- India had set aside 64% of the military's budget for capital purchases in 2021-22 and 58% in 2020-21 for purchases made in India.
- These include increasing foreign direct investment (FDI) from 49% to 74% and letting people know that they can't import hundreds of weapons and systems.
The defence ministry signed a 1,700-crore contract with Bharat Electronics Limited (BEL) on Thursday for a fire control system for the navy. This is the latest in a series of deals made in March before the end of the financial year 2022-23.
“The Lynx-U2 system is a control system for naval guns that was made in India. The defense ministry said in a statement that it can accurately track and attack both air and surface targets as well as targets in the middle of a busy sea. It will be put on new offshore patrol ships that Garden Reach Shipbuilders & Engineers and Goa Shipyard Limited will build.
The ministry said that this new order will give BEL 200,000 man-days of work over the next four years.
The news comes a day after the defense ministry signed three contracts worth 5,400 crore for an advanced communication satellite, GSAT 7B, for the army, an automated air defense control and reporting system for the army’s air defense units, and Sarang electronic support measure systems for navy helicopters.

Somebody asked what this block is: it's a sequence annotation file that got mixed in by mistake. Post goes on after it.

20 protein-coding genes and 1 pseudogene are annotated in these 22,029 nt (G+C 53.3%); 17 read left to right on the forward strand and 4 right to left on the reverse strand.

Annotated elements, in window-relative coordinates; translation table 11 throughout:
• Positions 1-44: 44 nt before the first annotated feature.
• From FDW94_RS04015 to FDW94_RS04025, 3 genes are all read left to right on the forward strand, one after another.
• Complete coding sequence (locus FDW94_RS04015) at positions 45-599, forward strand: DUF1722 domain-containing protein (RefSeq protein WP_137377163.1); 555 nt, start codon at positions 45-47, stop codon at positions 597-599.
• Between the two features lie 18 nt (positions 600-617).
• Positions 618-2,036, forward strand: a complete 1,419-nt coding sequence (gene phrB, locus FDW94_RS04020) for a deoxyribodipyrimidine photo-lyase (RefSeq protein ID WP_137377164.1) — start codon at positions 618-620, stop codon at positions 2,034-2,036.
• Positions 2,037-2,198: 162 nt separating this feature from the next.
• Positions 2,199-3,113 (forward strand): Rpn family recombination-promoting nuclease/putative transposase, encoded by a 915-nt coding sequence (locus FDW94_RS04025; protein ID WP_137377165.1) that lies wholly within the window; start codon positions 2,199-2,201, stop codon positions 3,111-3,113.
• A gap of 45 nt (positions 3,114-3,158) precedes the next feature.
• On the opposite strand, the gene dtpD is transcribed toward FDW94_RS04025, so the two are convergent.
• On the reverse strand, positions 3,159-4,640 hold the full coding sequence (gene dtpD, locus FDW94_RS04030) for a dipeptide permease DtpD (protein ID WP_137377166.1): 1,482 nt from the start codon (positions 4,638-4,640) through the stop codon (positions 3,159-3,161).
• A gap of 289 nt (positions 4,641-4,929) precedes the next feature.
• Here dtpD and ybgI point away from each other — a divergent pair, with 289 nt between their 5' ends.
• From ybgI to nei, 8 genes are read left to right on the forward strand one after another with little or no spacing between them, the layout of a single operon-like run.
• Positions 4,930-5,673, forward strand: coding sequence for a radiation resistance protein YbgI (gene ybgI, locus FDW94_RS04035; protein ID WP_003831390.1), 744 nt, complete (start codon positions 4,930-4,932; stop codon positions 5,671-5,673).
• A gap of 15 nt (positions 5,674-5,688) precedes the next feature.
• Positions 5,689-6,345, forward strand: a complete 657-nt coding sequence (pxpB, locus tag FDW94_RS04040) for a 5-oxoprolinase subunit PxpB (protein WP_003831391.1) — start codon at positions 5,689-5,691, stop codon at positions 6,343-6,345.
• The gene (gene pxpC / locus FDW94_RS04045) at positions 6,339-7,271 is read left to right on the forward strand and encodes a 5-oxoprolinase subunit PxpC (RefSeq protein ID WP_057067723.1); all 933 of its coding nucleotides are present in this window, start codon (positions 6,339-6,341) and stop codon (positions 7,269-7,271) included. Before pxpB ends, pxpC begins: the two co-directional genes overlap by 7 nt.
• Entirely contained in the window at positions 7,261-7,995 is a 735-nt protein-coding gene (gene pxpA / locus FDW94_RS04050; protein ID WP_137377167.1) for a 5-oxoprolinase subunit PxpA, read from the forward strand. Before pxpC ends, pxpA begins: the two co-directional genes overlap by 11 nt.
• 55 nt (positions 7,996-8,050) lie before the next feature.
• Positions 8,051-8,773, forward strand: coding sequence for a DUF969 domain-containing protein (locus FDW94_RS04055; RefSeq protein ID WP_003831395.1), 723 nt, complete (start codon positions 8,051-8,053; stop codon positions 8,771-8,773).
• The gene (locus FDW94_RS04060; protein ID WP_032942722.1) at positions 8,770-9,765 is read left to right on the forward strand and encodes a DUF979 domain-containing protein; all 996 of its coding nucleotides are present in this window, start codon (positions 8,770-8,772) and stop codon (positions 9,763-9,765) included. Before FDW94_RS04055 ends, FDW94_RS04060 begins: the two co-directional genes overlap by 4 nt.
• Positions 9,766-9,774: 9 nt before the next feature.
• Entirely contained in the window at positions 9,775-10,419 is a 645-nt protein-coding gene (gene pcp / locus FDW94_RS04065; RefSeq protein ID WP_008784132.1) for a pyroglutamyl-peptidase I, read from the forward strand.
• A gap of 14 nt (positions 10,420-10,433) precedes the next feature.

In the last four weeks, the ministry has signed contracts worth more than 21,000 crore for military equipment made in India. This includes Dornier aircraft, medium-power radars, radar warning receivers, and basic trainer aircraft.
India had set aside 84,598 crore, or 68% of the military’s capital acquisition budget for 2022-23, to buy weapons and systems made in India. This was done to make the defense sector more self-sufficient. 75% of the country’s defense capital procurement budget for 2023-2024 will be used to buy military equipment from local manufacturers. This is meant to open up new ways to reach self-reliance goals and boost the country’s defense exports.
India had set aside 64% of the military’s budget for capital purchases in 2021-22 and 58% in 2020-21 for purchases made in India.
This year, about 1 lakh crore has been set aside for domestic procurement, which is more than the 84,598 crore, 70,221 crore, and 51,000 crore that were set aside in the three years before.
In addition to making a separate budget for buying military equipment made in India, the government has taken a number of other steps to encourage self-reliance in the defence manufacturing sector. These include increasing foreign direct investment (FDI) from 49% to 74% and letting people know that they can’t import hundreds of weapons and systems.